Tim Crosland at legal charity Plan B, which brought the challenge said, “It’s now clear that our governments can’t keep claiming commitment to the Paris agreement, while simultaneously taking actions that blatantly contradict it.”
Plan B’s intervention was one of a number of legal challenges against the government’s national policy statement, which gave the go-ahead for the new runway in 2018 after MPs backed it by a large majority. Others were brought by local residents, councils, and environmental groups including Friends of the Earth and Greenpeace.
The challenges were dismissed in the high court in May 2019 but the complainants took their cases to the court of appeal, which delivered this verdict.
The world’s second biggest mining company Rio Tinto says it wants its operations to reach net zero greenhouse gas emissions by 2050. To achieve this, the company will spend US$1bn over the next five years to reduce its carbon footprint. The company has also committed to reducing its emissions by 15% by 2030.
Rio Tinto’s Chief Executive, Jean-Sebastien Jacques made the commitments while announcing the company’s full-year results. He said Rio Tinto’s new commitments on climate added to a 46% cut in the company’s emissions since 2008, although much of that reduction was due to it selling high polluting operations.
To reduce its total emissions by 15% by 2030, every new business opened by Rio Tinto in the next decade will need to be carbon neutral. Jacques said the company was open to buying carbon offsets if necessary but this was a “last port of call”. He said the emissions cut to 2030 would be achieved using existing technology but Rio Tinto would also be investing part of the $1bn on developing new ways of eliminating carbon production.
As part of its plan to push for cleaner energy, Senegal has inaugurated what it describes as West Africa’s largest wind power plant. The wind farm will supply nearly a sixth of the country’s power when it reaches full capacity later this year, helping Senegal meet 30% energy needs from renewable sources.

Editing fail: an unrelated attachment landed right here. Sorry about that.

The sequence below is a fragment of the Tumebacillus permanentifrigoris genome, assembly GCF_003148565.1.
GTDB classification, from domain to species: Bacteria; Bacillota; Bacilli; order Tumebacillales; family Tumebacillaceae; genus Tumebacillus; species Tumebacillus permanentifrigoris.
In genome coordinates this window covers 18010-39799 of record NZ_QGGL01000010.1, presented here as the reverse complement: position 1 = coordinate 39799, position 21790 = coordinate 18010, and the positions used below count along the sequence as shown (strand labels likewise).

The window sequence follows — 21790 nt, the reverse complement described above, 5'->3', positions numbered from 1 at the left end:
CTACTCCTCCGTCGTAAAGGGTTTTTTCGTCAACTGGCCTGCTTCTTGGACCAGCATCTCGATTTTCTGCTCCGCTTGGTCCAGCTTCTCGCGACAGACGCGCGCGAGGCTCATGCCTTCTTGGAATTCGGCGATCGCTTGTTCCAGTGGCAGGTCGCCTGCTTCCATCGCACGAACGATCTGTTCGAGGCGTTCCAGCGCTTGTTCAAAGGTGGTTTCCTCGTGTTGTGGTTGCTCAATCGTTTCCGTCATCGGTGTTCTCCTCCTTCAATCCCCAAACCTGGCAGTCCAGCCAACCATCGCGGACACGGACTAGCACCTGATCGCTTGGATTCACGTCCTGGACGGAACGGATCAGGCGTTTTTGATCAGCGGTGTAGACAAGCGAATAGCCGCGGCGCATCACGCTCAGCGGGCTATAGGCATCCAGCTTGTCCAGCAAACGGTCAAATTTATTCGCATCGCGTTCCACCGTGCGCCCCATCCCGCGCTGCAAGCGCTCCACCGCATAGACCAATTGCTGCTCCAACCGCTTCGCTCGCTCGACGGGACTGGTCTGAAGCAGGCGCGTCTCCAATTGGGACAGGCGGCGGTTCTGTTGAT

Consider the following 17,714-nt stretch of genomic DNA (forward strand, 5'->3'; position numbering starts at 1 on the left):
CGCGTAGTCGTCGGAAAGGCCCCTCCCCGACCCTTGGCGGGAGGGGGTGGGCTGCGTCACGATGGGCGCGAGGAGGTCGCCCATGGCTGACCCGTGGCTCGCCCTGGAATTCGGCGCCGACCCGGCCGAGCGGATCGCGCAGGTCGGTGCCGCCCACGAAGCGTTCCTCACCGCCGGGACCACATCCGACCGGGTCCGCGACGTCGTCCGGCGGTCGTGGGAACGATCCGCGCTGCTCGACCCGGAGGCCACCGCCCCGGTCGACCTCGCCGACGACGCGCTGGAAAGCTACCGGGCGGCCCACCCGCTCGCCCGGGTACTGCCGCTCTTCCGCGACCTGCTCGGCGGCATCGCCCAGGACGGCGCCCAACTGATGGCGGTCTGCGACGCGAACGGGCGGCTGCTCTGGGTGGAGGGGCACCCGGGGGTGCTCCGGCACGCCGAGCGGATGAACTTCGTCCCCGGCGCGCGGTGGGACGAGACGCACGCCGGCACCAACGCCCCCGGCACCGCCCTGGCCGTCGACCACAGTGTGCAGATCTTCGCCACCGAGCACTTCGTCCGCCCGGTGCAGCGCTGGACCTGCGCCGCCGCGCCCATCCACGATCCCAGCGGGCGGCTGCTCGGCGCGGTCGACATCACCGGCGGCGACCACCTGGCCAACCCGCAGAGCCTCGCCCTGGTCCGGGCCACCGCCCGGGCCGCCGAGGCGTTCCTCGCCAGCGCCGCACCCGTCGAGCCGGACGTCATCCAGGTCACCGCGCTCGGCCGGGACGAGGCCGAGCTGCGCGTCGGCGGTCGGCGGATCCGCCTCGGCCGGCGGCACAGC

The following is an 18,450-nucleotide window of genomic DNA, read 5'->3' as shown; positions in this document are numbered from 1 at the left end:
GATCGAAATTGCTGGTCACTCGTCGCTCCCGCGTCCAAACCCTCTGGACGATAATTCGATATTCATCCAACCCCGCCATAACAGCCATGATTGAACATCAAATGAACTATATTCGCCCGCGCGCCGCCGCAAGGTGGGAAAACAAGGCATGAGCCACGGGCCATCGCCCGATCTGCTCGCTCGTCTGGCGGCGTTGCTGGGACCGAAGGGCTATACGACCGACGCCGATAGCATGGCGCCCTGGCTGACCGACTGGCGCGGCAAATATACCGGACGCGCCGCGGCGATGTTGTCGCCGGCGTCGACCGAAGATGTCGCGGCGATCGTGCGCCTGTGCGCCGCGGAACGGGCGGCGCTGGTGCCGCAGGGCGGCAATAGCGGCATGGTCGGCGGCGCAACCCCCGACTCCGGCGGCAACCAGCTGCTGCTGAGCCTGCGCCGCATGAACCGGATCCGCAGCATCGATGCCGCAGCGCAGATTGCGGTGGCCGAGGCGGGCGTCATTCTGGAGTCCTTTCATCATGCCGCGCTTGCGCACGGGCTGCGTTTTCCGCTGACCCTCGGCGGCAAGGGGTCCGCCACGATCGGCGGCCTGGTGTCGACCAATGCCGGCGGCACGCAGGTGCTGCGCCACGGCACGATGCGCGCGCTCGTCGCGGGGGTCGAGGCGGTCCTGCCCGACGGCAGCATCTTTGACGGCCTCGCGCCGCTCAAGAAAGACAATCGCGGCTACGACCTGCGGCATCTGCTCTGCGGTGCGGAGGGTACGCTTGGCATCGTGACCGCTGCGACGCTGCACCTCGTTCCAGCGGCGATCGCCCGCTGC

Located in Taiba Ndiaye, about 86 kilometers from Dakar, the country’s capital city, the zero-emissions power plant has a capacity of 158 megawatts and will supply up to 15% of Senelec’s energy production. Senelec is Senegal’s national electricity company.
According to a video posted on President Macky Sall’s official Twitter page, the power plant was built in 24 months. The government of Senegal has made the development of the power sector a key component of its plan to make the West African country an emerging economy by 2025.
On that happy note, we wrap up this week’s edition of our Climate Joy series. And as always, make sure to share this post and help spread positive climate news!
- How You Can Future-Proof Your Business By Going Green
- Saving The World From Plastic Waste Comes One Step Closer – Sulapac Raises €15 million
- 9 Top Environmental Books to Learn About Climate Science and Sustainability
- A Simple Guide to Sustainable Business Practices for Aspiring Entrepreneurs
- Australian Plant-Based Cheese Start-up ‘Grounded’ Attracts $300k Investment
- Work Causing or Exacerbating Mental Ill-Health for 1 in 5 Australians According to New Research
- Poor Filipino Fishermen are Making Millions Protecting Whale Sharks
Feature image of Disneyland’s Magic Kingdom, Florida, USA. Photo by Christian Lambert.